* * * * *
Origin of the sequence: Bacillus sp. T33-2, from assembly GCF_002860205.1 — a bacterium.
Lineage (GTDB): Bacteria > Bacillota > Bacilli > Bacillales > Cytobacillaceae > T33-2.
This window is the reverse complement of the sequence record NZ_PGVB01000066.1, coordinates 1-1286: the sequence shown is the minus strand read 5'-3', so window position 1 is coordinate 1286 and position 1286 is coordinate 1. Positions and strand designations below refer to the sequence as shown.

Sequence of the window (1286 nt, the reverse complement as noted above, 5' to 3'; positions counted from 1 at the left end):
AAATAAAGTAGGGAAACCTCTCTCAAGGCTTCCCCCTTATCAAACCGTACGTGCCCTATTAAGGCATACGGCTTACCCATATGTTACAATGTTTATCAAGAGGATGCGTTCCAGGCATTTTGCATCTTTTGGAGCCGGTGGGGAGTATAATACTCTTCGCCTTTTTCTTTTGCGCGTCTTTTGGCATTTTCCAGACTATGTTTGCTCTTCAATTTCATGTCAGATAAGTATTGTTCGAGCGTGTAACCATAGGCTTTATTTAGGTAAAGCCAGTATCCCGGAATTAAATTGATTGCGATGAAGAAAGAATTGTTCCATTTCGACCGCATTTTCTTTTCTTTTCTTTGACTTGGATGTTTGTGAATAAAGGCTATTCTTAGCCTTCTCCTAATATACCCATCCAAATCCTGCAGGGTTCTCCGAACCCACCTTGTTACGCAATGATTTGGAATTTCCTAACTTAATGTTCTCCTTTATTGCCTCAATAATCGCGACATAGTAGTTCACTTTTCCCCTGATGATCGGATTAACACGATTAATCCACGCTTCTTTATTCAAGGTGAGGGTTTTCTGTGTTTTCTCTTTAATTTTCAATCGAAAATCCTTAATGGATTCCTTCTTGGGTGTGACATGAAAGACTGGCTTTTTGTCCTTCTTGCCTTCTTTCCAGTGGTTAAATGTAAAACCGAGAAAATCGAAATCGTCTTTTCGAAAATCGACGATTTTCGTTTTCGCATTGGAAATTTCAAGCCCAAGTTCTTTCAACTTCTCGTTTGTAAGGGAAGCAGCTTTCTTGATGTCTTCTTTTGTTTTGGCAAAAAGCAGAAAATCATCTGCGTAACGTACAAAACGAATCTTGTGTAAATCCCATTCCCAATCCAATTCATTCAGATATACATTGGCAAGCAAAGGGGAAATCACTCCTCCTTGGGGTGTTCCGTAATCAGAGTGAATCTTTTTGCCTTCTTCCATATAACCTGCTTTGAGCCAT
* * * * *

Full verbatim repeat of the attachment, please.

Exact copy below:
Origin of the sequence: Bacillus sp. T33-2, from assembly GCF_002860205.1 — a bacterium.
Lineage (GTDB): Bacteria > Bacillota > Bacilli > Bacillales > Cytobacillaceae > T33-2.
This window is the reverse complement of the sequence record NZ_PGVB01000066.1, coordinates 1-1286: the sequence shown is the minus strand read 5'-3', so window position 1 is coordinate 1286 and position 1286 is coordinate 1. Positions and strand designations below refer to the sequence as shown.

Sequence of the window (1286 nt, the reverse complement as noted above, 5' to 3'; positions counted from 1 at the left end):
AAATAAAGTAGGGAAACCTCTCTCAAGGCTTCCCCCTTATCAAACCGTACGTGCCCTATTAAGGCATACGGCTTACCCATATGTTACAATGTTTATCAAGAGGATGCGTTCCAGGCATTTTGCATCTTTTGGAGCCGGTGGGGAGTATAATACTCTTCGCCTTTTTCTTTTGCGCGTCTTTTGGCATTTTCCAGACTATGTTTGCTCTTCAATTTCATGTCAGATAAGTATTGTTCGAGCGTGTAACCATAGGCTTTATTTAGGTAAAGCCAGTATCCCGGAATTAAATTGATTGCGATGAAGAAAGAATTGTTCCATTTCGACCGCATTTTCTTTTCTTTTCTTTGACTTGGATGTTTGTGAATAAAGGCTATTCTTAGCCTTCTCCTAATATACCCATCCAAATCCTGCAGGGTTCTCCGAACCCACCTTGTTACGCAATGATTTGGAATTTCCTAACTTAATGTTCTCCTTTATTGCCTCAATAATCGCGACATAGTAGTTCACTTTTCCCCTGATGATCGGATTAACACGATTAATCCACGCTTCTTTATTCAAGGTGAGGGTTTTCTGTGTTTTCTCTTTAATTTTCAATCGAAAATCCTTAATGGATTCCTTCTTGGGTGTGACATGAAAGACTGGCTTTTTGTCCTTCTTGCCTTCTTTCCAGTGGTTAAATGTAAAACCGAGAAAATCGAAATCGTCTTTTCGAAAATCGACGATTTTCGTTTTCGCATTGGAAATTTCAAGCCCAAGTTCTTTCAACTTCTCGTTTGTAAGGGAAGCAGCTTTCTTGATGTCTTCTTTTGTTTTGGCAAAAAGCAGAAAATCATCTGCGTAACGTACAAAACGAATCTTGTGTAAATCCCATTCCCAATCCAATTCATTCAGATATACATTGGCAAGCAAAGGGGAAATCACTCCTCCTTGGGGTGTTCCGTAATCAGAGTGAATCTTTTTGCCTTCTTCCATATAACCTGCTTTGAGCCAT